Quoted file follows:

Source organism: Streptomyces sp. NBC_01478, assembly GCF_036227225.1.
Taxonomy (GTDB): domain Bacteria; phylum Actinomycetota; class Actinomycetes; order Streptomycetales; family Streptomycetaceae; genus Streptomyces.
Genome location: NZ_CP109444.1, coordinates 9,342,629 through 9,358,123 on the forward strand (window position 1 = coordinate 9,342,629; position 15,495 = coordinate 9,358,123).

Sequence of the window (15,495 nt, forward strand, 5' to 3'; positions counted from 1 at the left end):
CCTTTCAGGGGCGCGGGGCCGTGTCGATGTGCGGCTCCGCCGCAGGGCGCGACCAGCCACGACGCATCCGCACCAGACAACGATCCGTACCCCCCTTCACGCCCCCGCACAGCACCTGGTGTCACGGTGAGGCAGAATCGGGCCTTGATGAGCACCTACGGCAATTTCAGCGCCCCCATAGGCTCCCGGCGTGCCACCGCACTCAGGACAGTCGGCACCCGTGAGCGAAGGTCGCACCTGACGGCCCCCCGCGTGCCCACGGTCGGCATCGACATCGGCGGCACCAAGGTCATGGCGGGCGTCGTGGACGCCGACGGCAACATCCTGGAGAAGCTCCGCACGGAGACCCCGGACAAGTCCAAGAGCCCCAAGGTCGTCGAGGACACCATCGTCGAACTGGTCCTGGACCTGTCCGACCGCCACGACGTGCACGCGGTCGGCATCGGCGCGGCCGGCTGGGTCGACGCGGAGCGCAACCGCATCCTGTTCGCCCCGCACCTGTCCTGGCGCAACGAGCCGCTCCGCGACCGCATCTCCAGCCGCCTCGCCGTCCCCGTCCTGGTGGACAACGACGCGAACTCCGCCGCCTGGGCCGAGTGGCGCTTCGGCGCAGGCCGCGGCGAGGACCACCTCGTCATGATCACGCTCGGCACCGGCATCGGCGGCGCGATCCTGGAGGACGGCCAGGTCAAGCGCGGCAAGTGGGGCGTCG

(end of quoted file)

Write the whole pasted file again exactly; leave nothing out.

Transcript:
Source organism: Streptomyces sp. NBC_01478, assembly GCF_036227225.1.
Taxonomy (GTDB): domain Bacteria; phylum Actinomycetota; class Actinomycetes; order Streptomycetales; family Streptomycetaceae; genus Streptomyces.
Genome location: NZ_CP109444.1, coordinates 9,342,629 through 9,358,123 on the forward strand (window position 1 = coordinate 9,342,629; position 15,495 = coordinate 9,358,123).

Sequence of the window (15,495 nt, forward strand, 5' to 3'; positions counted from 1 at the left end):
CCTTTCAGGGGCGCGGGGCCGTGTCGATGTGCGGCTCCGCCGCAGGGCGCGACCAGCCACGACGCATCCGCACCAGACAACGATCCGTACCCCCCTTCACGCCCCCGCACAGCACCTGGTGTCACGGTGAGGCAGAATCGGGCCTTGATGAGCACCTACGGCAATTTCAGCGCCCCCATAGGCTCCCGGCGTGCCACCGCACTCAGGACAGTCGGCACCCGTGAGCGAAGGTCGCACCTGACGGCCCCCCGCGTGCCCACGGTCGGCATCGACATCGGCGGCACCAAGGTCATGGCGGGCGTCGTGGACGCCGACGGCAACATCCTGGAGAAGCTCCGCACGGAGACCCCGGACAAGTCCAAGAGCCCCAAGGTCGTCGAGGACACCATCGTCGAACTGGTCCTGGACCTGTCCGACCGCCACGACGTGCACGCGGTCGGCATCGGCGCGGCCGGCTGGGTCGACGCGGAGCGCAACCGCATCCTGTTCGCCCCGCACCTGTCCTGGCGCAACGAGCCGCTCCGCGACCGCATCTCCAGCCGCCTCGCCGTCCCCGTCCTGGTGGACAACGACGCGAACTCCGCCGCCTGGGCCGAGTGGCGCTTCGGCGCAGGCCGCGGCGAGGACCACCTCGTCATGATCACGCTCGGCACCGGCATCGGCGGCGCGATCCTGGAGGACGGCCAGGTCAAGCGCGGCAAGTGGGGCGTCG